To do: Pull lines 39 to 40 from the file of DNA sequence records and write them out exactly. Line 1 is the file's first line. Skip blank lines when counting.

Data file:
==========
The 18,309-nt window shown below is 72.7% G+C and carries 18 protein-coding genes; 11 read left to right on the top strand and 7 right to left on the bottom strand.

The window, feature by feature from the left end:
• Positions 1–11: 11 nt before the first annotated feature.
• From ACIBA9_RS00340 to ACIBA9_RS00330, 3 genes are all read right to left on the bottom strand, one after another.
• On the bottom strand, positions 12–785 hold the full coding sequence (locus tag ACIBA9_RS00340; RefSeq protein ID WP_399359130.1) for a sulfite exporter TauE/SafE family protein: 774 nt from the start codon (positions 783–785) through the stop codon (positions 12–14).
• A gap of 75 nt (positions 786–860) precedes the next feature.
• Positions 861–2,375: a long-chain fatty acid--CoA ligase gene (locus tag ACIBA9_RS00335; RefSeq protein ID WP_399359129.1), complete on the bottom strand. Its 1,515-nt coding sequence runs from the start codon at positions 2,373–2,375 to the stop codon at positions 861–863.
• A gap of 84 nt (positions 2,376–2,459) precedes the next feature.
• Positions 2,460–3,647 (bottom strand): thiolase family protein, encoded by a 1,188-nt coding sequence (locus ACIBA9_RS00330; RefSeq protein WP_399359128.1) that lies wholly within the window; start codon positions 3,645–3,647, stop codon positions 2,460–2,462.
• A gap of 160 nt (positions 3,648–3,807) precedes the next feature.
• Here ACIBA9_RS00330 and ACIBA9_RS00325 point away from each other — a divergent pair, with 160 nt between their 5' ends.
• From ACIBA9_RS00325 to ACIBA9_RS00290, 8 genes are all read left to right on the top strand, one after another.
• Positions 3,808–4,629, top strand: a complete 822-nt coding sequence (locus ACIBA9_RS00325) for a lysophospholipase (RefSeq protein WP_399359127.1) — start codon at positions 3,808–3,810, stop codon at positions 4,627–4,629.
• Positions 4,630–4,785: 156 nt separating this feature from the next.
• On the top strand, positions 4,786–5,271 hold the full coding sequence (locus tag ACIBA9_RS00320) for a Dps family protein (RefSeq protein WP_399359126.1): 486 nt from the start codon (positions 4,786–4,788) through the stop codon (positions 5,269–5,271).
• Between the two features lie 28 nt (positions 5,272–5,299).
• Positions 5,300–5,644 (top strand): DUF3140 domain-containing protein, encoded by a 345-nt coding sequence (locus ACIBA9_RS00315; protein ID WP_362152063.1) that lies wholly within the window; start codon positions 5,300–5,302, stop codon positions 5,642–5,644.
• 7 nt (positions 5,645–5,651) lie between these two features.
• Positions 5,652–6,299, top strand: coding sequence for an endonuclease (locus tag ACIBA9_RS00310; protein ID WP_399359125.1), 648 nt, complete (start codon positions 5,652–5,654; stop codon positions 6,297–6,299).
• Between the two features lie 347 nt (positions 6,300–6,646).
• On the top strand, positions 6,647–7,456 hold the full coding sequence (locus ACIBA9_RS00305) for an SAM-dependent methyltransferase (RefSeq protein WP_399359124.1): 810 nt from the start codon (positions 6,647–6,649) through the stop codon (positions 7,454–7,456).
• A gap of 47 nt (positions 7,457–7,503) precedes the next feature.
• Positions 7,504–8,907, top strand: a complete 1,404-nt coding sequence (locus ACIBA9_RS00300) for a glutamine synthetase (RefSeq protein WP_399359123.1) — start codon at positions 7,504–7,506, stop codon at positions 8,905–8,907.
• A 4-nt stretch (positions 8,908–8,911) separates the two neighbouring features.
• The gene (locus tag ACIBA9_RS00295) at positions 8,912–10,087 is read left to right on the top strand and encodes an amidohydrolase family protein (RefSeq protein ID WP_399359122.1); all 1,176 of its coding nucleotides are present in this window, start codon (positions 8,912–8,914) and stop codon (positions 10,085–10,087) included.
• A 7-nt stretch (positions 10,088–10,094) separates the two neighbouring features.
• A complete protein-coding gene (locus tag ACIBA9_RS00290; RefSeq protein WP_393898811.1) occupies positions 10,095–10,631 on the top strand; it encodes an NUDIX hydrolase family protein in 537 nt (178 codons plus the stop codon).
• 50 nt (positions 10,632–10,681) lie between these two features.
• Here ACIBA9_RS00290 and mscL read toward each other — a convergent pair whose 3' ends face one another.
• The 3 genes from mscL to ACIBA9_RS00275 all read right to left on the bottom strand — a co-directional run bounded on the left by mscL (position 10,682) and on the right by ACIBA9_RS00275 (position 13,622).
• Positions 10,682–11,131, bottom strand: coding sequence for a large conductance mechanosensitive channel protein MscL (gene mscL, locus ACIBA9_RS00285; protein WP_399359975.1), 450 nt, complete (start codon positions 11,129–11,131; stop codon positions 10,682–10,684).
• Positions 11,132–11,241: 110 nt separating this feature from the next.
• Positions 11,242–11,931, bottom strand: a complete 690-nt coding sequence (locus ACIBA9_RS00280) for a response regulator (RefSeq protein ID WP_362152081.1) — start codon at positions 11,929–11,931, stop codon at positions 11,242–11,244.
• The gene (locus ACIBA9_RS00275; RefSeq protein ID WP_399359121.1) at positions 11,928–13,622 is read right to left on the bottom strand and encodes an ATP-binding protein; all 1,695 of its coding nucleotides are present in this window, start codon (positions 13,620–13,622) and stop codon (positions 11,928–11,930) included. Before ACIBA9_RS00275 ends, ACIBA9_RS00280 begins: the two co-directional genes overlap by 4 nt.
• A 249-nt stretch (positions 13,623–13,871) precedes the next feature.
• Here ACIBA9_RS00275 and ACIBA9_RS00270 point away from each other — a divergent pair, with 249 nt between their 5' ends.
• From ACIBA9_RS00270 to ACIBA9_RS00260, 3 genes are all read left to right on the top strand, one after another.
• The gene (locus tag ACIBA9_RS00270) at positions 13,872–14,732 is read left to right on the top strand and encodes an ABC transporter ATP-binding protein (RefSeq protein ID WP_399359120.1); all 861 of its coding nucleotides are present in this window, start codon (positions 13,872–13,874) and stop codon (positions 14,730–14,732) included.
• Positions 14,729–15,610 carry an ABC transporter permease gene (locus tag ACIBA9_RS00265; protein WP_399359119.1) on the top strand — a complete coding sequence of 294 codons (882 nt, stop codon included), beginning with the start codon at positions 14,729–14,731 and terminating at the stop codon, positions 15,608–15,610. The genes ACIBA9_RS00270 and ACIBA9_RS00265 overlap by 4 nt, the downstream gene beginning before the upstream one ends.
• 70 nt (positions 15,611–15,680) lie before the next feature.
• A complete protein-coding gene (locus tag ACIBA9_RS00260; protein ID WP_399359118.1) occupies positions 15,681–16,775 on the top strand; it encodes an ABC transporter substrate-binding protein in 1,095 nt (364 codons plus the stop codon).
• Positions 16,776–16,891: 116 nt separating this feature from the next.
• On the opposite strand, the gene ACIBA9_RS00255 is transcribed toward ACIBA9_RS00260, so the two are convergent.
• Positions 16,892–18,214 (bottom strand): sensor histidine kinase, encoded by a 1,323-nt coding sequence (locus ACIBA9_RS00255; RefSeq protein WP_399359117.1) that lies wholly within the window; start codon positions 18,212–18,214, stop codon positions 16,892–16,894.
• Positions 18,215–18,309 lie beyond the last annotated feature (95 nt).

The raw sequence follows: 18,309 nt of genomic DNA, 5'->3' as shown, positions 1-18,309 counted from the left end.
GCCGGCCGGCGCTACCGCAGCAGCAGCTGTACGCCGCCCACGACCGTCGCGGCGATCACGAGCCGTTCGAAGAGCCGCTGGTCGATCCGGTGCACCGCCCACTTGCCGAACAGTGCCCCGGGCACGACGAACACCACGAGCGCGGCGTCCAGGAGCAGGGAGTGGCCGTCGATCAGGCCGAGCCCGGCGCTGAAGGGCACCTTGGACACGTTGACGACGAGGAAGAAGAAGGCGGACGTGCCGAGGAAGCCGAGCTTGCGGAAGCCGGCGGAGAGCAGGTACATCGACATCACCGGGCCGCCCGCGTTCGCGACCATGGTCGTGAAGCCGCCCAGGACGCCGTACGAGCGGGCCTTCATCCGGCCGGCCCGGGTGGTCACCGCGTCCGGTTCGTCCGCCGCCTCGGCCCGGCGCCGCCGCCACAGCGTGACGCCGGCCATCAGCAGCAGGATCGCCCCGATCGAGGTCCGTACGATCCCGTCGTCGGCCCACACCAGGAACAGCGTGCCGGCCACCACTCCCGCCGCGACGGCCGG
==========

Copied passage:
• Positions 14,729–15,610 carry an ABC transporter permease gene (locus tag ACIBA9_RS00265; protein WP_399359119.1) on the top strand — a complete coding sequence of 294 codons (882 nt, stop codon included), beginning with the start codon at positions 14,729–14,731 and terminating at the stop codon, positions 15,608–15,610. The genes ACIBA9_RS00270 and ACIBA9_RS00265 overlap by 4 nt, the downstream gene beginning before the upstream one ends.
• 70 nt (positions 15,611–15,680) lie before the next feature.